You can register a RouteHandlerBuilders to customize how ServiceStack APIs endpoints are registered which is also what ServiceStack uses to annotate its API endpoints to enable its new Open API v3 support:

options.RouteHandlerBuilders.Add((builder, operation, method, route) =>
    builder.WithOpenApi(op => { ... });

Endpoint Routing Compatibility Levels

The default behavior of MapEndpoints() is the strictest and recommended configuration that we want future ServiceStack Apps to use, however if you're migrating existing App's you may want to relax these defaults to improve compatibility with existing behavior. The configurable defaults for mapping endpoints are:

app.UseServiceStack(new AppHost(), options => {
    options.MapEndpoints(use:true, force:true, useSystemJson:UseSystemJson.Always);
  • use - Whether to use registered endpoints for executing ServiceStack APIs
  • force - Whether to only allow APIs to be executed through endpoints
  • useSystemJson - Whether to use System.Text.Json for JSON API Serialization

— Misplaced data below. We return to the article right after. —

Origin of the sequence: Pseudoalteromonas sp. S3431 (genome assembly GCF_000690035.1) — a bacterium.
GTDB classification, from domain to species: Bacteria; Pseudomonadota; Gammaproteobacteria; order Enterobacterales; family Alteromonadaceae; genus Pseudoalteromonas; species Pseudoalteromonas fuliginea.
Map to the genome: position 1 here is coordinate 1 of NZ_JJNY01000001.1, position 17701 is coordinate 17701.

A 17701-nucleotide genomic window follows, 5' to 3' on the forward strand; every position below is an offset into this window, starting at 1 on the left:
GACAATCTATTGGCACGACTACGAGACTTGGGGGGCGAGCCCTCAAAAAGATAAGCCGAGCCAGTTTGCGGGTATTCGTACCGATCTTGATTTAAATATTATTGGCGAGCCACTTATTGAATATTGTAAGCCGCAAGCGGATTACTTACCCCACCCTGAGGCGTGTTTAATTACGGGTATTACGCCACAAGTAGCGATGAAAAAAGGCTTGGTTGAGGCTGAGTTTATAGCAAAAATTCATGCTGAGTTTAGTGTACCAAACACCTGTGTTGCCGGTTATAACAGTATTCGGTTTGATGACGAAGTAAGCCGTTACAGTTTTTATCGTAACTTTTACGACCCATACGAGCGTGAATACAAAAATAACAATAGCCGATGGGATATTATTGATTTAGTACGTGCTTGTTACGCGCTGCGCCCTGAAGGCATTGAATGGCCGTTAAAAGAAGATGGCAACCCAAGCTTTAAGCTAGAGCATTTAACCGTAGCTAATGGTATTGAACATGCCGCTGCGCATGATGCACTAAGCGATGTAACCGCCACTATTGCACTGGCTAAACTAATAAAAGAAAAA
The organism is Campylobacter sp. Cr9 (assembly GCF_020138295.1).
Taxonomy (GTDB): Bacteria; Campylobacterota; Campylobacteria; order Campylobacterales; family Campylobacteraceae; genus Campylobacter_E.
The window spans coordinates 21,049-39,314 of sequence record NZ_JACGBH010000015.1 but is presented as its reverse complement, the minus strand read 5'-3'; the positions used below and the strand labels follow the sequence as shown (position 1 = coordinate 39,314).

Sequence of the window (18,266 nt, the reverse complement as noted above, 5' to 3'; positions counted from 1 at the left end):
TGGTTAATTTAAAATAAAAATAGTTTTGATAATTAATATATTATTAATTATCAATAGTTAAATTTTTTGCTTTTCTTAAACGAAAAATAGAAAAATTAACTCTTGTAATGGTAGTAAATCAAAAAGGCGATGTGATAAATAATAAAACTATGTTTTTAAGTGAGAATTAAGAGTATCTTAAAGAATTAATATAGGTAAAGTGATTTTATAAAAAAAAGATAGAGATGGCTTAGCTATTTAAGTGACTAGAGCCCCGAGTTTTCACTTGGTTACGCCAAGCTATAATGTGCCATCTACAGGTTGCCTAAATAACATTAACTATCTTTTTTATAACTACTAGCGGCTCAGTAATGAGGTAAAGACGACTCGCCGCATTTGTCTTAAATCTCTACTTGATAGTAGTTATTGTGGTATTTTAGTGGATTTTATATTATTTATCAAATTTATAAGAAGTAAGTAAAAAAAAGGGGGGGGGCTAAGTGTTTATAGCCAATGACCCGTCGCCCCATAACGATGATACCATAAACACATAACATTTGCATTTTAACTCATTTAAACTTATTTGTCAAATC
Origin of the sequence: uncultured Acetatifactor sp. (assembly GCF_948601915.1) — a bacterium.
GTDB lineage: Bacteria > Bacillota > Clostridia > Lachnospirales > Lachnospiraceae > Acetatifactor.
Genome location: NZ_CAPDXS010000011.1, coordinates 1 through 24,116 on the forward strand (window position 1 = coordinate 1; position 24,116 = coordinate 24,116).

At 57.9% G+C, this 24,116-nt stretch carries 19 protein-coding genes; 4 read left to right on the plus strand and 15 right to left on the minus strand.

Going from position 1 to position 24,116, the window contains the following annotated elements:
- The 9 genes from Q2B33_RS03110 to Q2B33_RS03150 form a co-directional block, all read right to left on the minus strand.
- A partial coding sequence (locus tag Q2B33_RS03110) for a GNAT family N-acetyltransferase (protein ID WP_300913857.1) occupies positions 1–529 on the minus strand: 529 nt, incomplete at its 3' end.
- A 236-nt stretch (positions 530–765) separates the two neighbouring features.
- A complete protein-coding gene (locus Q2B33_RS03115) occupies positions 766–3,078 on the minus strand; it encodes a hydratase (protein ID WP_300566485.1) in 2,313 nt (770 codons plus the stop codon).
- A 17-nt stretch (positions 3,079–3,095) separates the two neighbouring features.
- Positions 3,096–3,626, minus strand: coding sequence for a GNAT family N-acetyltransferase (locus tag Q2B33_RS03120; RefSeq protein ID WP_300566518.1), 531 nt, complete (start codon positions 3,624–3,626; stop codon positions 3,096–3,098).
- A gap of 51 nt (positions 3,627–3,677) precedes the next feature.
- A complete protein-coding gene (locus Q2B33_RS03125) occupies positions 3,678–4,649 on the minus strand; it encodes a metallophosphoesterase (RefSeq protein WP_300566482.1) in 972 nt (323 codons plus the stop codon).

So you could for instance register endpoints and not use them, where they'll be visible in endpoint API explorers like Swagger UI but continue to execute in ServiceStack's Request Pipeline.

force disables fallback execution of ServiceStack Requests through ServiceStack's Request Pipeline for requests that don't match registered endpoints. You may need to disable this if you have existing clients calling ServiceStack APIs through multiple HTTP Methods, as only the primary HTTP Method is registered as an endpoint.

When enabled force ensures the only ServiceStack Requests that are not executed through registered endpoints are IAppHost.CatchAllHandlers and IAppHost.FallbackHandler handlers.

useSystemJson lets you specify when to use System.Text.Json for JSON API Serialization, which enables your App to standardize on using ASP.NET Core's fast async UTF8 JSON Serializer.